Russian invasion of East Prussia (1914)
|East Prussian Campaign|
|Part of the Eastern Front of World War I|
Eastern Front, 17–23 August 1914.
|German Empire||Russian Empire|
|Commanders and leaders|
Paul von Hindenburg|
Maximilian von Prittwitz
Paul von Rennenkampf
Alexander Samsonov †
|Casualties and losses|
Other estimates: Stallupönen – 1,300; Gumbinnen – 14,600; Tannenberg – 12,000; Masurian lakes – 10,000 or 40,000
Stallupönen – 7,500; Gumbinnen – 19,000; Tannenberg – 122,000–170,000;
Masurian lakes - 125,000
100,000 taken prisoner
The Russian invasion of East Prussia occurred during World War I, lasting from August to September 1914. As well as being the natural course for the Russian Empire to take upon the declaration of war on the German Empire, it was also an attempt to focus the German Army on the Eastern Front, as opposed to the Western Front. Despite having an overwhelming superiority over the Germans in numbers, the invading Imperial Russian Army spread its forces thin and was defeated in the battles of Tannenberg and the Masurian Lakes, resulting in a complete strategic collapse of the Russian invasion.
The shock of the invasion served to assist the German war effort according to one historian, who argued that "Outrage at the violation of national territory and Tsarist atrocities strengthened German solidarity, cemented conviction in the righteousness of the national cause, and acted as a terrible and lasting warning of the penalties of defeat".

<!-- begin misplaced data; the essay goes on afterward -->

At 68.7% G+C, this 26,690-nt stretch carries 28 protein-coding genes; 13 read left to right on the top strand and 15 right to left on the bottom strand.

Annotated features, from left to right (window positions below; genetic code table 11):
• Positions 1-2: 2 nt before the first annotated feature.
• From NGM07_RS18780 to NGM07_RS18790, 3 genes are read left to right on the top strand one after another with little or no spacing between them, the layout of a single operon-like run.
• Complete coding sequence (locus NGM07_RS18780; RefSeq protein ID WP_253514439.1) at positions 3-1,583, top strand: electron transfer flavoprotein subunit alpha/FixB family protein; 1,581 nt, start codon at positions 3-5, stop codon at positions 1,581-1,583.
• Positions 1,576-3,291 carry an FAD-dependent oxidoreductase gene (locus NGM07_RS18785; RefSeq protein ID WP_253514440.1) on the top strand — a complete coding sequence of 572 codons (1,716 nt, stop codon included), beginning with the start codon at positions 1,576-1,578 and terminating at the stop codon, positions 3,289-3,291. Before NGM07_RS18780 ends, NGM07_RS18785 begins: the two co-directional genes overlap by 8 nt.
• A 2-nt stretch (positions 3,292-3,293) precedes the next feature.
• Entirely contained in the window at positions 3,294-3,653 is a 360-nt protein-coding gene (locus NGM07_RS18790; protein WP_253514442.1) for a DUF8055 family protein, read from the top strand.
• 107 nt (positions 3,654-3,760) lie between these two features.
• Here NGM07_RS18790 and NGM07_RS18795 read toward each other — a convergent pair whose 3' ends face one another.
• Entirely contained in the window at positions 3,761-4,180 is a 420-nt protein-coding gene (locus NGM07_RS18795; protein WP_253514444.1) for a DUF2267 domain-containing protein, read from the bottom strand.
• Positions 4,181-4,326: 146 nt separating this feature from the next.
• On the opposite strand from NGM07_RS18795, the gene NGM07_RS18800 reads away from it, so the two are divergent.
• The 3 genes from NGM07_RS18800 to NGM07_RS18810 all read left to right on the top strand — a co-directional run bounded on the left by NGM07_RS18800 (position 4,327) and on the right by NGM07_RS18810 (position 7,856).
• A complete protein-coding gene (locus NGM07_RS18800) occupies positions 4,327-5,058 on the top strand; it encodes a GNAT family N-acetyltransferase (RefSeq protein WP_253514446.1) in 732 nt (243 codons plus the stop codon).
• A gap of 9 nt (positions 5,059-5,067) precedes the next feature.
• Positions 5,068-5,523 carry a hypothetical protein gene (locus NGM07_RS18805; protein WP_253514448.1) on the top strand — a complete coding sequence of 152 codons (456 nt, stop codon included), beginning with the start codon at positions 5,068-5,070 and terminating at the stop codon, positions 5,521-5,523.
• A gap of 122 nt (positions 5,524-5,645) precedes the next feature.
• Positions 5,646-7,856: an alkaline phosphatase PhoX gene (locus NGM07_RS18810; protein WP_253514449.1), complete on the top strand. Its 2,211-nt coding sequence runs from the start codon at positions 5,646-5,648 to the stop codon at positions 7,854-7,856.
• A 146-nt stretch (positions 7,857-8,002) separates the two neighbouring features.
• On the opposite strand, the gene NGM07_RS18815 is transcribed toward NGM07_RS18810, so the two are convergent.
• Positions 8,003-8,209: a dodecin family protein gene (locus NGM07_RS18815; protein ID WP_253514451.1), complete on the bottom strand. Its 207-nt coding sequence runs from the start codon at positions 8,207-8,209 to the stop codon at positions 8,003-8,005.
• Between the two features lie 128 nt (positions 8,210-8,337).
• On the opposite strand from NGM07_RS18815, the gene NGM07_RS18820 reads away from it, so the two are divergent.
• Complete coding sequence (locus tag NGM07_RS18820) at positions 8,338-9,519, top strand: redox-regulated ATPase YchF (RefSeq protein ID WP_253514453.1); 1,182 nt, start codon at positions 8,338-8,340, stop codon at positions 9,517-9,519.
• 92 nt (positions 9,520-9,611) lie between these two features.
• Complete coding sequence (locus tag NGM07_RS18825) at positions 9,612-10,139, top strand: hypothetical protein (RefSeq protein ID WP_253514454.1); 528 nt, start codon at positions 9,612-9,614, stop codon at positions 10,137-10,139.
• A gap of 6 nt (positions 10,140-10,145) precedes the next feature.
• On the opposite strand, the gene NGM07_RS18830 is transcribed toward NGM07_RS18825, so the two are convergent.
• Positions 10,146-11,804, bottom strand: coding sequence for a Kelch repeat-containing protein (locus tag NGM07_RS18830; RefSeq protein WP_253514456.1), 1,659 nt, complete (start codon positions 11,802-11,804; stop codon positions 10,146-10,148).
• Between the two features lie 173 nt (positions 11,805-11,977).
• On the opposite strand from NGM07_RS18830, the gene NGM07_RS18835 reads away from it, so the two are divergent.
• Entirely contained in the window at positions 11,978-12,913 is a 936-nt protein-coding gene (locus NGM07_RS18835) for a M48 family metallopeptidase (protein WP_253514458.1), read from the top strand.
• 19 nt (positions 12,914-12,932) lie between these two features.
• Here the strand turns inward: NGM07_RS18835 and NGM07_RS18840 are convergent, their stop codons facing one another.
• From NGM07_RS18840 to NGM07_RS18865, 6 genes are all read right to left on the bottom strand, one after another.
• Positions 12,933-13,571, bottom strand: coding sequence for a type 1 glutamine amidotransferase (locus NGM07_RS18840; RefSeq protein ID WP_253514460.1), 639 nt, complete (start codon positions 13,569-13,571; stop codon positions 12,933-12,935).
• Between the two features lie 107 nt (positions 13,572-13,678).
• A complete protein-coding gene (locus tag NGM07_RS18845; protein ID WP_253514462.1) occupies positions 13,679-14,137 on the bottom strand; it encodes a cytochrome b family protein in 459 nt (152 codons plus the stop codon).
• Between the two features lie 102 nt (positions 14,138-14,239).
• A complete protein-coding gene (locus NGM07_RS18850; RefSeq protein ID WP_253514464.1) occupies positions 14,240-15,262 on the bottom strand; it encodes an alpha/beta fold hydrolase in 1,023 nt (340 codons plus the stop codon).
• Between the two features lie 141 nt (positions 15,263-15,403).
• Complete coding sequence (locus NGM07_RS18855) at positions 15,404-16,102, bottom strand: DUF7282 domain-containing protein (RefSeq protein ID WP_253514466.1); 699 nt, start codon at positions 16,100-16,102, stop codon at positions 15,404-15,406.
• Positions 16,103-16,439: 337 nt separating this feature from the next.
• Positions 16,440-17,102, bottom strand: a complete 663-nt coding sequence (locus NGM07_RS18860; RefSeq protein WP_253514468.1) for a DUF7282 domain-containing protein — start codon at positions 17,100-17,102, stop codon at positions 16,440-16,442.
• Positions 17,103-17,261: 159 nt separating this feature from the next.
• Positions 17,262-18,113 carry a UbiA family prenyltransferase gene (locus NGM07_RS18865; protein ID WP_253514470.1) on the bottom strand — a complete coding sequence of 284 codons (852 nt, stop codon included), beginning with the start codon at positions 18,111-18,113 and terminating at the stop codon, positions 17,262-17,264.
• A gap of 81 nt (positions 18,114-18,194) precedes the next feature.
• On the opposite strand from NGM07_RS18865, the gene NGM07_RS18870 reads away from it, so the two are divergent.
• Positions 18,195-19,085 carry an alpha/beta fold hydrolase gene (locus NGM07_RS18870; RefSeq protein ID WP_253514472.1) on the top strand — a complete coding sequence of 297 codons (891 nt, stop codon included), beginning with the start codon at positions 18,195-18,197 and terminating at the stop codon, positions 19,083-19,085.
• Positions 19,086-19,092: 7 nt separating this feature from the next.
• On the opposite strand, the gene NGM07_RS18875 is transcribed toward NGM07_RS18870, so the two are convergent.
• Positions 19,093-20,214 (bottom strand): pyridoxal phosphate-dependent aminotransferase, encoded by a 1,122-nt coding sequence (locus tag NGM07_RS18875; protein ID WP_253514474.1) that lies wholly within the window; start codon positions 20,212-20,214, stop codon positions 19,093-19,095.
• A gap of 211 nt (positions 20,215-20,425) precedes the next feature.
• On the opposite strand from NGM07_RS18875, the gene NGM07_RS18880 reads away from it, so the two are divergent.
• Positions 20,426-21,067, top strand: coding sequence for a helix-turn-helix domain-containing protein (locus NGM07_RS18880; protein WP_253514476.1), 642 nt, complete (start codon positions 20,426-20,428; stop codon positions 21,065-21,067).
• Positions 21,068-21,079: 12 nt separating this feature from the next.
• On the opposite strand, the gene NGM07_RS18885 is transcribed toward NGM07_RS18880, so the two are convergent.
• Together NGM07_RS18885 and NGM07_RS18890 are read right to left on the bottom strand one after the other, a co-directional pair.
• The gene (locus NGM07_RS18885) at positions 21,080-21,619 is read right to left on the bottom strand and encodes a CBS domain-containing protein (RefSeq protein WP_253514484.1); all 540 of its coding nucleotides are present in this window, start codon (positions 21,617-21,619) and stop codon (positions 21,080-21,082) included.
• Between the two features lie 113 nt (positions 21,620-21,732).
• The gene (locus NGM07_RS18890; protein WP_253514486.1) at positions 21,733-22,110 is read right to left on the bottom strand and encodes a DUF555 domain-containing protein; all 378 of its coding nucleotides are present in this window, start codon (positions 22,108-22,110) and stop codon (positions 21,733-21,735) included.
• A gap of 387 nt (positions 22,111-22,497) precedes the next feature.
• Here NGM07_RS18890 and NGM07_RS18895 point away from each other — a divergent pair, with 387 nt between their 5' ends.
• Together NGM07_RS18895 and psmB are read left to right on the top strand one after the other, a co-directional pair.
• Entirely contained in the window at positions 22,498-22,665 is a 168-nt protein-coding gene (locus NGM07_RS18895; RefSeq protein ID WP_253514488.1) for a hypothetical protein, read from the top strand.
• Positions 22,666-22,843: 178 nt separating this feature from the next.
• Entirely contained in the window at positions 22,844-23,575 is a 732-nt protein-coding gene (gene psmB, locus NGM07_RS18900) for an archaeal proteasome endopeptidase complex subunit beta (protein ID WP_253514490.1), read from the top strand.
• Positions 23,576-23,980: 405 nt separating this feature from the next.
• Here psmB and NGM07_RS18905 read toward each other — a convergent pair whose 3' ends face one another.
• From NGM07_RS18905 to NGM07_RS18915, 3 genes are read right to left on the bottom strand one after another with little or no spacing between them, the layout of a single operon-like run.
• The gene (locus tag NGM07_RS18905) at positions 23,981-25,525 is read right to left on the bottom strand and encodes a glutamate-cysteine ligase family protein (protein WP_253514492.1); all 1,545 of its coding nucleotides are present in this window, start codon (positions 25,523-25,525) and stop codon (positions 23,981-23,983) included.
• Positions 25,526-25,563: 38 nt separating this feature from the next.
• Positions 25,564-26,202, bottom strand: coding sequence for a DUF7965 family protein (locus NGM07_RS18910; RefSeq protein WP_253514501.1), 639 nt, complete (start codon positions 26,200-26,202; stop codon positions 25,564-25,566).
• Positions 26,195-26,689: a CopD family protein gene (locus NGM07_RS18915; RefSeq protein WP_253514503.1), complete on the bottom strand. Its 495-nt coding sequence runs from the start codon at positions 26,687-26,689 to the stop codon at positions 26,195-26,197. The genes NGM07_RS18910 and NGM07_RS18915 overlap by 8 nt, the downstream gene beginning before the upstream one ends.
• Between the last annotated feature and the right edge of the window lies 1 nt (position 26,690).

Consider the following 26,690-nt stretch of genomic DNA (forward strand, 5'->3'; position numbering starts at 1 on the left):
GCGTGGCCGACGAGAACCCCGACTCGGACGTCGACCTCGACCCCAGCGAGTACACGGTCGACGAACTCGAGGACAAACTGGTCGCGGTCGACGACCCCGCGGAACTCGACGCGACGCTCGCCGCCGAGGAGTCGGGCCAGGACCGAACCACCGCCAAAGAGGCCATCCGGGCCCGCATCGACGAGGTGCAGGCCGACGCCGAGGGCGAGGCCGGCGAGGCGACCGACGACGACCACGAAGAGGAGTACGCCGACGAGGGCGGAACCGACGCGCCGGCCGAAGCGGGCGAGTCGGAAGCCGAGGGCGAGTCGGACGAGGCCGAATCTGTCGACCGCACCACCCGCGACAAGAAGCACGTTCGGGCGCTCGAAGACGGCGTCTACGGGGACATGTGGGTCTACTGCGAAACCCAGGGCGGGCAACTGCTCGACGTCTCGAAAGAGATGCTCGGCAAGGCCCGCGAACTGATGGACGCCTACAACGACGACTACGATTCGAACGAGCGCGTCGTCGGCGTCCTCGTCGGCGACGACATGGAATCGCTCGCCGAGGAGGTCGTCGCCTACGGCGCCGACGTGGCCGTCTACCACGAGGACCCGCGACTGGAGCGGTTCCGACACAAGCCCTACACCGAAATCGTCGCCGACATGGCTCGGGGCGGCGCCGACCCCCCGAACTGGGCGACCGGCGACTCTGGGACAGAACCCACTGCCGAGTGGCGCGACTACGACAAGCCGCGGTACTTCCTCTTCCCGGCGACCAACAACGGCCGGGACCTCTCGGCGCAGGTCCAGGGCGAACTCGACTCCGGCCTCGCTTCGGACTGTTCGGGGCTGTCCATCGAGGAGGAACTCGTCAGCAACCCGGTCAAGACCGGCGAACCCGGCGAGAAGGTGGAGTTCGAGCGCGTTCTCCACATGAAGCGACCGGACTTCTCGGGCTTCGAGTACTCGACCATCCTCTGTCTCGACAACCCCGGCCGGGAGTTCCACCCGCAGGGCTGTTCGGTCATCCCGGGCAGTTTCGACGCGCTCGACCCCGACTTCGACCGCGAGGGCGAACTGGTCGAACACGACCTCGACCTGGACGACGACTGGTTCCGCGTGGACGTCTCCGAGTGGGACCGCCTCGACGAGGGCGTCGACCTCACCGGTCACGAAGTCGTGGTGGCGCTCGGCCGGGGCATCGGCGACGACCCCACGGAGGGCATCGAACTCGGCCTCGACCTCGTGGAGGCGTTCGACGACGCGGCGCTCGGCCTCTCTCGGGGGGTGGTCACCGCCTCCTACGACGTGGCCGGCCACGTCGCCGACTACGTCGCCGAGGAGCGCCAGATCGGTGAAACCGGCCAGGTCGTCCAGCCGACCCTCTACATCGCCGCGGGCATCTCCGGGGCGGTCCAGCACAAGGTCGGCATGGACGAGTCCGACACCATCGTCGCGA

German strategy vis-à-vis Russia was defensive from 1888 onward, when the Chief of the German General Staff, Helmuth von Moltke, abandoned the concept of a decisive offensive into Russian territory and began to consider defensive options. According to German intelligence estimates, the railway network in Poland limited the Russians to three options: a purely defensive posture against Germany, an offensive down the Vistula straight towards Berlin or an invasion of East Prussia with two armies, one from the Narew and one from the Neman. French political pressure blocked the first option, while the second option was militarily unsound, leaving the third option as the most likely Russian course of action.
In 1894 Alfred von Schlieffen, then Chief of the German General Staff, war-gamed a scenario that corresponded to the Battle of Tannenberg in 1914. With the Russian Niemen army having overrun half of East Prussia, the German commander in the exercise exploited the separation between the Russian Narew and Niemen armies to mass his troops against the right flank of the Narew army and destroy the whole force. In the exercise critique Schlieffen said the Germans could easily just establish a defensive line behind the Vistula, but when the opportunity to destroy an entire Russian army was available, it should be taken.
Whereas Schlieffen's predecessor's Alfred von Waldersee's idea had been to launch a spoiling attack on the Russians as they deployed and then wait for reinforcements from the west, Schlieffen foresaw a mobile operation on interior lines using railways to mass forces against one Russian army and destroy it before it could retreat.  As a result, every German general staff officer in East Prussia in 1914 knew how to respond to the Russian offensive.
Comparison of strength